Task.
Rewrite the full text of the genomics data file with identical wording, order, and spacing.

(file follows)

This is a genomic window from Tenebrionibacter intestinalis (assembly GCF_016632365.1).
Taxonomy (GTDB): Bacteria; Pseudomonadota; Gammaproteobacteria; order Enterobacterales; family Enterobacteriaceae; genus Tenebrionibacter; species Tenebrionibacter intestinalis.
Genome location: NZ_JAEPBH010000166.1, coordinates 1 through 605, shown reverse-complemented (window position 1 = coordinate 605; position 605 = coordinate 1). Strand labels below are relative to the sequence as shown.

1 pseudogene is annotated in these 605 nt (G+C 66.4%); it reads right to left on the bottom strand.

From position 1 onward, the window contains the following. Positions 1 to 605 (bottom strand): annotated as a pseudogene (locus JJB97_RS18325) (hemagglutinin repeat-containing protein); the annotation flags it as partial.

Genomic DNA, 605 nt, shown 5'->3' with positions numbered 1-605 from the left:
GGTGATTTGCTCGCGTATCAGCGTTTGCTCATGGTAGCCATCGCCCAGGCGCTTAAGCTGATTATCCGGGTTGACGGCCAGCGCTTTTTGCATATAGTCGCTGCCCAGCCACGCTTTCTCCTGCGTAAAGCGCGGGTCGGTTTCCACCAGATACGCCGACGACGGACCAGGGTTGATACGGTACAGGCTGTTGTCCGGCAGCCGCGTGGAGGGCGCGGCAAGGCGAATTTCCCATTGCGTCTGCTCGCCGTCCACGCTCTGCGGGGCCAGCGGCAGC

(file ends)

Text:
This is a genomic window from Tenebrionibacter intestinalis (assembly GCF_016632365.1).
Taxonomy (GTDB): Bacteria; Pseudomonadota; Gammaproteobacteria; order Enterobacterales; family Enterobacteriaceae; genus Tenebrionibacter; species Tenebrionibacter intestinalis.
Genome location: NZ_JAEPBH010000166.1, coordinates 1 through 605, shown reverse-complemented (window position 1 = coordinate 605; position 605 = coordinate 1). Strand labels below are relative to the sequence as shown.

1 pseudogene is annotated in these 605 nt (G+C 66.4%); it reads right to left on the bottom strand.

From position 1 onward, the window contains the following. Positions 1 to 605 (bottom strand): annotated as a pseudogene (locus JJB97_RS18325) (hemagglutinin repeat-containing protein); the annotation flags it as partial.

Genomic DNA, 605 nt, shown 5'->3' with positions numbered 1-605 from the left:
GGTGATTTGCTCGCGTATCAGCGTTTGCTCATGGTAGCCATCGCCCAGGCGCTTAAGCTGATTATCCGGGTTGACGGCCAGCGCTTTTTGCATATAGTCGCTGCCCAGCCACGCTTTCTCCTGCGTAAAGCGCGGGTCGGTTTCCACCAGATACGCCGACGACGGACCAGGGTTGATACGGTACAGGCTGTTGTCCGGCAGCCGCGTGGAGGGCGCGGCAAGGCGAATTTCCCATTGCGTCTGCTCGCCGTCCACGCTCTGCGGGGCCAGCGGCAGC